Amid Biden border crisis, immigration court no-shows skyrocket

Recent data from the Department of Justice (DOJ) indicates a dramatic increase in the number of noncitizens failing to appear for their immigration court hearings. This trend is on track to surpass 170,000 in fiscal year (FY) 2024, eclipsing last year’s record of nearly 160,000. Andrew R. Arthur of the Center for Immigration Studies highlights that many of these individuals may be subject to removal orders, yet the Biden administration shows little intention of enforcing these actions.

Under the Immigration and Nationality Act (INA), immigration judges (IJs) oversee removal proceedings, determine noncitizens’ removability, and issue removal orders. These proceedings depend on respondents attending their hearings. However, despite the requirement that noncitizens appear in court or face removal in absentia, enforcement by the Department of Homeland Security (DHS) has significantly waned.

The impact of these no-shows is particularly pronounced in New Mexico. The state has seen a marked increase in absentia orders of removal, mirroring the national trend. From October to December 2023 alone, immigration judges issued 42,714 absentia orders nationwide, suggesting a potential total of around 170,000 by the end of the fiscal year. This represents a staggering increase compared to previous years, with 25,909 such orders in FY 2014 and 38,260 in FY 2015.

Arthur attributes the surge in no-shows to a broader decline in DHS removals. DHS’s Office of Homeland Security Statistics (OHSS) reported just over 179,400 removals in FY 2023 despite encountering more than 3.2 million noncitizens at borders and ports. This number pales in comparison to removals during the Obama administration, which peaked at nearly 405,000 in FY 2014 and exceeded 347,000 in FY 2019.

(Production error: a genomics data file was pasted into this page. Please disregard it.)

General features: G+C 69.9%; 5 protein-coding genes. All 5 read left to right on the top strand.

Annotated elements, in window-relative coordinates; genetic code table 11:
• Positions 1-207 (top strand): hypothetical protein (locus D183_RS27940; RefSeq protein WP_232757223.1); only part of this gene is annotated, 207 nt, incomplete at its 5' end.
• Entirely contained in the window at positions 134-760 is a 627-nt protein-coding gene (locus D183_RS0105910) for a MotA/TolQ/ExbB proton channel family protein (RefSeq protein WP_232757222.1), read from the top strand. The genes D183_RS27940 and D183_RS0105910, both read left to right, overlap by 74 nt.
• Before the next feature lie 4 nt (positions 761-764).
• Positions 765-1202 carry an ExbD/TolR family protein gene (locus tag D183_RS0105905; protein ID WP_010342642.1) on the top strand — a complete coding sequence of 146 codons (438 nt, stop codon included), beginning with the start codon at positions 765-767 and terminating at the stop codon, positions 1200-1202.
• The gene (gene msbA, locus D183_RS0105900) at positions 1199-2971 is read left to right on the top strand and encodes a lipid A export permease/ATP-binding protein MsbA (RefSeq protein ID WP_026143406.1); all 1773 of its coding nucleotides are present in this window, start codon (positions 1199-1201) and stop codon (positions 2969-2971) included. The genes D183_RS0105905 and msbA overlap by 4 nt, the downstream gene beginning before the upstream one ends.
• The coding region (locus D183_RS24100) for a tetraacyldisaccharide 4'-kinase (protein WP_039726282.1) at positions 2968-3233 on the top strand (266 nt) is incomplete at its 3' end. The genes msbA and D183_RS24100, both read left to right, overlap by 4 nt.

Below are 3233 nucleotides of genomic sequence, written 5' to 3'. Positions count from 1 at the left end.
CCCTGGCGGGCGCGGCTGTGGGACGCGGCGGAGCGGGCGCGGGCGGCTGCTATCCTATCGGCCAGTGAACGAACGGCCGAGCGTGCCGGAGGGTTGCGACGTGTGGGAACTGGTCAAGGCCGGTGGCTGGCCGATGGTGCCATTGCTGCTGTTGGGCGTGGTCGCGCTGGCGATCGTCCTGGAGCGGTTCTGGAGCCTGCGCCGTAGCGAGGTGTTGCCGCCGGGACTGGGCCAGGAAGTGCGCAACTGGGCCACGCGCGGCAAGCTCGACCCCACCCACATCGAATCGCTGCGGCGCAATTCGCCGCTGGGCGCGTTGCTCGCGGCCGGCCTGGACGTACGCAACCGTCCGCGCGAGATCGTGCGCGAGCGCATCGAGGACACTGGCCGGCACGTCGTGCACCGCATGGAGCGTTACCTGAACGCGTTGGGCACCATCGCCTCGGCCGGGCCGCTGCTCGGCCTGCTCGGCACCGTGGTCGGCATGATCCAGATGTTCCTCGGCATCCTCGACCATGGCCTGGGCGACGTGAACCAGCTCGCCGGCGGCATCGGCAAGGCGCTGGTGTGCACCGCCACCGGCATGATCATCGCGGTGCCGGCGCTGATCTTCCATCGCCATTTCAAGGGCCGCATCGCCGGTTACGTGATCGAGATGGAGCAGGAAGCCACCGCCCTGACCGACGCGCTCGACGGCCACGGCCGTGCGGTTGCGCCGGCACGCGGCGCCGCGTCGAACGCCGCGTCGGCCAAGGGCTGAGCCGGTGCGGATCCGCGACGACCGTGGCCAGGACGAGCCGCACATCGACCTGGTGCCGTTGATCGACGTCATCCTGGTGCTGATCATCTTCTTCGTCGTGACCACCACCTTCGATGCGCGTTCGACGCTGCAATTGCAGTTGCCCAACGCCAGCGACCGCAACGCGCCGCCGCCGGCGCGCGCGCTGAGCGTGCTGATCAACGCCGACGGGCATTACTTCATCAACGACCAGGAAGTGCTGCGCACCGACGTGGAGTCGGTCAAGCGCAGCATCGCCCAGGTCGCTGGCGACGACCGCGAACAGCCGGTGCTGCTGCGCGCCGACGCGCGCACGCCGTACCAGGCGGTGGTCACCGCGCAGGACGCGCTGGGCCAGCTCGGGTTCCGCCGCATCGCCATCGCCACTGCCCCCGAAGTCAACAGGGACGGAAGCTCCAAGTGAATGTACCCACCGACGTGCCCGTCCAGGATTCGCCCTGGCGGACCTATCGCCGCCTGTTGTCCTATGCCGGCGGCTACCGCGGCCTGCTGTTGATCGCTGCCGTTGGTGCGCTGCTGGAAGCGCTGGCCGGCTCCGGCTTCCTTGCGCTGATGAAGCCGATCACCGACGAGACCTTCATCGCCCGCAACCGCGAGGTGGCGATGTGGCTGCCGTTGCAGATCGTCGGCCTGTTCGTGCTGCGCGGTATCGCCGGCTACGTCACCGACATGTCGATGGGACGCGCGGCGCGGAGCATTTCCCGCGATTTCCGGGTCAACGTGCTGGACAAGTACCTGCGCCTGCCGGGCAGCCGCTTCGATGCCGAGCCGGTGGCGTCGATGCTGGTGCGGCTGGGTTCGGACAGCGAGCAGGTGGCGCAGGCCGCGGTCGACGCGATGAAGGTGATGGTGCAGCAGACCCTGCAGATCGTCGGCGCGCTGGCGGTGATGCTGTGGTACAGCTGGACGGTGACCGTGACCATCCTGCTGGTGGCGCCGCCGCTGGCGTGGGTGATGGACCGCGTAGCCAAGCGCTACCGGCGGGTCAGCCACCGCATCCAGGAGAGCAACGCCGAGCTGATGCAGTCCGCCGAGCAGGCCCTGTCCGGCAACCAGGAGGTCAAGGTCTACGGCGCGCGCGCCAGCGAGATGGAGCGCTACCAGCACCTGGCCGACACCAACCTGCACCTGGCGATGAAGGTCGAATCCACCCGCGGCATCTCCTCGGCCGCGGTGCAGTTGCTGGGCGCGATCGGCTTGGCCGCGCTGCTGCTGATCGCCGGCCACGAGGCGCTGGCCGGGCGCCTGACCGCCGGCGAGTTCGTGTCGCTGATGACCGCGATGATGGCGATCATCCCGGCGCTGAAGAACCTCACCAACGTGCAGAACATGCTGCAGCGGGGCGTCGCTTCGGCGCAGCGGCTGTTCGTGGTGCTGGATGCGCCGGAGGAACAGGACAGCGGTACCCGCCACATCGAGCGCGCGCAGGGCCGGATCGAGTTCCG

One major factor in the decline is the policy direction DHS Secretary Alejandro Mayorkas set. In a September 2021 memo, Mayorkas outlined a more selective approach to enforcement, focusing on national security threats, serious criminals, and recent border crossers. This has led to fewer enforcement actions against noncitizens ordered removed in absentia, even though these individuals received due process.

Arthur suggests that the administration’s overall stance has signaled to noncitizens that immigration law enforcement is lax. From the early 2021 announcement pausing alien removals for 100 days to the current non-detention policies, the message appears to be one of minimal enforcement.

In New Mexico and beyond, this approach has created a situation where many noncitizens feel emboldened to disregard court orders without fear of repercussions. “If the White House doesn’t care, why would the aliens?” Arthur posits, reflecting on the broader implications of the administration’s policies.

As a result, the immigration enforcement process has been likened to “kabuki theater” — a performance with little substance. Despite the significant resources allocated for enforcement, the actual follow-through remains inadequate, leaving taxpayers footing the bill for a system that fails to deliver on its intended promises.


5 thoughts on “Amid Biden border crisis, immigration court no-shows skyrocket”

  1. Just one of many examples of the obiden administration turning the U.S. into another shit-hole, 3rd-world country.

  2. Clare A May, retired

    When contempt is shown after giving generosity… Can you wonder what kind of person we have permitted to fester?

    Im asking, because there is an end game…and…the end game is exactly what?

  3. Why should we be surprised about the no shows when one of New Mexico’s legislators in Washington, DC , namely Vasquez doesn’t appear for court so a warrant is issued for his arrest.

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